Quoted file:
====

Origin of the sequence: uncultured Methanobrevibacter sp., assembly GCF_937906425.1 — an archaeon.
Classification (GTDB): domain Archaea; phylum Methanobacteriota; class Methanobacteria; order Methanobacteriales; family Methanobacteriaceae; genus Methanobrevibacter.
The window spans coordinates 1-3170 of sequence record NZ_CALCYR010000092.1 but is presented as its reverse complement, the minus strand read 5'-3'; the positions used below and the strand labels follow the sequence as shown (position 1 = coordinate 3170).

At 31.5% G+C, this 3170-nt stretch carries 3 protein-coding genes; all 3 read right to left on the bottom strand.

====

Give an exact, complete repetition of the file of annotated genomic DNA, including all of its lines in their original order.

Origin of the sequence: uncultured Methanobrevibacter sp., assembly GCF_937906425.1 — an archaeon.
Classification (GTDB): domain Archaea; phylum Methanobacteriota; class Methanobacteria; order Methanobacteriales; family Methanobacteriaceae; genus Methanobrevibacter.
The window spans coordinates 1-3170 of sequence record NZ_CALCYR010000092.1 but is presented as its reverse complement, the minus strand read 5'-3'; the positions used below and the strand labels follow the sequence as shown (position 1 = coordinate 3170).

At 31.5% G+C, this 3170-nt stretch carries 3 protein-coding genes; all 3 read right to left on the bottom strand.